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OTIA III Current News
Reusable I-5 bridge beams live on in projects across Oregon
Cranes salvaged I-5 Willamette River Bridge beams
Cranes salvaged I-5 Willamette River Bridge beams
Need tickets to a sold-out concert? Check Craigslist. Looking for a new apartment? Check Craigslist. In the market for bridge beams 93 to 115 feet long? You probably won’t find them on Craigslist, but you could through the state-agency equivalent: an interoffice memo. When ODOT realized it had more than 200 concrete and steel beams available for reuse, the agency reached out to department managers, local liaisons and groups such as the Association of Oregon Counties and the League of Oregon Cities. It offered the salvaged beams for purchase at a minimal price, and more than nine respondents indicated interest. 

Sandy River Bridge team welcomes the FHWA
Wendell Snook shows FHWA Administrator Ditzler the project
Wendell Snook shows FHWA Administrator Ditzler the project
Every day thousands of cars and trucks travel on Interstate 84 – it's a vital route for the transportation of goods and services in Oregon. On a cold and windy December day, with traffic whizzing by only feet away, ODOT gave representatives from the Federal Highway Administration a tour of the I-84 Sandy River Bridge project site.

Sandy River bridge inspire Oregon's future construction workforce
Apprenticeship tours
Future trade workers visit the Sandy River bridges to observe construction firsthand.
Replacing the Interstate 84 bridges over the Sandy River in Troutdale is an opportunity for the Oregon Department of Transportation to educate Oregon's future construction workforce by providing site tours for apprenticeship programs. 
Apprenticeship tours… 

Sandy River bridge on track, in more ways than one
Gantry cranes move beams into place without a work bridge.
Gantry cranes move beams into place without a work bridge.
More or less turning standard construction procedure on its head, the project team replacing the Sandy River bridges is setting the beams from the top down instead of the usual bottom-up method. Prime contractor Hamilton Construction's new $1.2 million gantry crane can hook, lift and place steel beams up to 167 feet long and weighing up to 192,000 pounds. By setting the beams from the air, the project team keeps traffic moving on the detour bridge, adheres to the logistics and environmental timetable and, most important, avoids the need for a work bridge during high-water season. Read more about how the specialized crane, constructed on-site for the Sandy River bridges, is perfect for this project.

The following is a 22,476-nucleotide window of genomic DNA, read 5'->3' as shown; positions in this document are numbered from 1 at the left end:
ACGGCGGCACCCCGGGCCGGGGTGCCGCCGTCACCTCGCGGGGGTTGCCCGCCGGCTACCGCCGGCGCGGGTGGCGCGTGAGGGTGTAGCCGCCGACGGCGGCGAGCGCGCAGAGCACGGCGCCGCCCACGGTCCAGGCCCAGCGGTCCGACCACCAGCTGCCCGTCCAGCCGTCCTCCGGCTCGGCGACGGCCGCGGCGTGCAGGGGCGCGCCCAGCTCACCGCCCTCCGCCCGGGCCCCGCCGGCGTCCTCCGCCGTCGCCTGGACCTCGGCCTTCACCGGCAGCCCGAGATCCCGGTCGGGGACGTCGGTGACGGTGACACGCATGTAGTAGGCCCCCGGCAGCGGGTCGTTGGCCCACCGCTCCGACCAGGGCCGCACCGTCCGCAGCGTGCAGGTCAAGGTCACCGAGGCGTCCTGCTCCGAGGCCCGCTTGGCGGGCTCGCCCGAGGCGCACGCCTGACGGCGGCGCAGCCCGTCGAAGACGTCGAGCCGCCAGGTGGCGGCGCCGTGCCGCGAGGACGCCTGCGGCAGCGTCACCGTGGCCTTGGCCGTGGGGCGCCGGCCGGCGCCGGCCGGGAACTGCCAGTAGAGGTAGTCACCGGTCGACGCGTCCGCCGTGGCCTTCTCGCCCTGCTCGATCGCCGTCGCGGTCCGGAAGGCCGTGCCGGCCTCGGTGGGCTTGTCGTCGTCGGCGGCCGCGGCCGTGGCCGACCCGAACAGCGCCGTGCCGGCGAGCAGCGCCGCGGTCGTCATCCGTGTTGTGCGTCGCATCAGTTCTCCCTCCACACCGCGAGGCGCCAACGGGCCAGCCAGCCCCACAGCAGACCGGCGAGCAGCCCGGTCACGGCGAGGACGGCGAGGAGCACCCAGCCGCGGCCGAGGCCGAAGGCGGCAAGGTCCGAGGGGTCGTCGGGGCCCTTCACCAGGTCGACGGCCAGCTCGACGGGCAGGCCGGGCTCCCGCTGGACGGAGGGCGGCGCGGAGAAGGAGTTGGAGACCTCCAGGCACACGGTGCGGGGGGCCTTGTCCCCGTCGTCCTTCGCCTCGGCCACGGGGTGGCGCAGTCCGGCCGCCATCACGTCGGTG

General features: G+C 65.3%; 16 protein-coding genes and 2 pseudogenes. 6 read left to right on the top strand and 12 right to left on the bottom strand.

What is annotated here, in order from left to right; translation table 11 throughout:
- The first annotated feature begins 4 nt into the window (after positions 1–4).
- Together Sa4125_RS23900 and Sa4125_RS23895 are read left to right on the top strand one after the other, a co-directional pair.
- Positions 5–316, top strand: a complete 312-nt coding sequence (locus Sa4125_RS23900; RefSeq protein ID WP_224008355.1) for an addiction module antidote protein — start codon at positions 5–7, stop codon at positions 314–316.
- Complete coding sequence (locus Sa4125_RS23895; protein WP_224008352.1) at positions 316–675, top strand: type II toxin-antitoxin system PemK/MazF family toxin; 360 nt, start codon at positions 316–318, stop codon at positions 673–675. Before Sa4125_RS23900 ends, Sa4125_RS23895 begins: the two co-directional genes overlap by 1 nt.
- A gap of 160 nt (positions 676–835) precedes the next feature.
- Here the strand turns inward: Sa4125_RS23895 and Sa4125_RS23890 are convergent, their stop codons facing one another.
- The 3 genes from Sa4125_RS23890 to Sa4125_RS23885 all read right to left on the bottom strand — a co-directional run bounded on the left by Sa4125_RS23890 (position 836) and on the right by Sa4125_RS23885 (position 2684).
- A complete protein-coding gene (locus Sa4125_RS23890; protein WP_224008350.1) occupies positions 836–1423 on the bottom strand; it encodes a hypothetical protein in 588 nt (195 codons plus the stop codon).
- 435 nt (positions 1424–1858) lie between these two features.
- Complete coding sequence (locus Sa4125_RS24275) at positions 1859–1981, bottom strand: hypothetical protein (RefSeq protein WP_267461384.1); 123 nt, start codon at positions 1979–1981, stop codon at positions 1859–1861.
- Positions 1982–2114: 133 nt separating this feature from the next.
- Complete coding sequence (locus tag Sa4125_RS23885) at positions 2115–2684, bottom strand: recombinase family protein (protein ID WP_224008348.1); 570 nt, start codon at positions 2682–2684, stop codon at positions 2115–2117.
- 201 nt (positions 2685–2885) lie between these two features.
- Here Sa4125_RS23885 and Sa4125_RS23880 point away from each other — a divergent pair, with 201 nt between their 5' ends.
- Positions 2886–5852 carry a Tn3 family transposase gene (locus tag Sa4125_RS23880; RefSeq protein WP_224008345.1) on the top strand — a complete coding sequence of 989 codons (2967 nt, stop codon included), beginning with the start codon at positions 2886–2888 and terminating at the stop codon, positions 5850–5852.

Cutthroat trout get a step-up
Fish ladder provides access to Augusta Creek.
Fish ladder provides access to Augusta Creek.
Black-spotted cutthroat trout return to their home waters to spawn, and for some, home is the Willamette River and its tributaries. But until recently, the fish were stopped by a huge culvert that opens six feet above the river, too high for them to jump. Read more about how ODOT and Oregon Fish and Wildlife designed a fish ladder to help the migrating trout along their way as part of construction on the new I-5 Willamette River Bridge.

ODOT shows grade-school guests science in action
ODOT hosts grade-school guests
ODOT hosts grade-school guests
Many studies have shown the benefits of education in science, technology, engineering and mathematics. One of the most effective ways of inspiring children to embrace science, technology, engineering and mathematics is to give them an up-close look at science in action. Two classes of Veneta Elementary School second graders got that chance with their teachers and parent chaperones when they capped their “day of science” with a visit to the Interstate 5 Willamette River Bridge project, where they stepped behind the orange cones to see how a bridge is built. 

Willamette River Bridge reaches halfway point
U.S. Rep. Peter DeFazio speaking at the opening ceremony
U.S. Rep. Peter DeFazio speaking at the opening ceremony
Community gathers to celebrate this project milestone
When work began on the Oregon Department of Transportation’s largest bridge replacement — the $201 million Interstate 5 Willamette River Bridge in Eugene-Springfield — crews anticipated that the first of the project’s two bridges would be complete in October 2011. Because of project innovations and favorable weather, the southbound bridge recently began carrying traffic early, a full two months ahead of schedule. To commemorate the project’s halfway point, community members, elected officials and media gathered on Aug. 18 to admire the completed bridge, both from the work bridge below and the structure’s deck above.
 
Southbound bridge helped revitalize the local economy.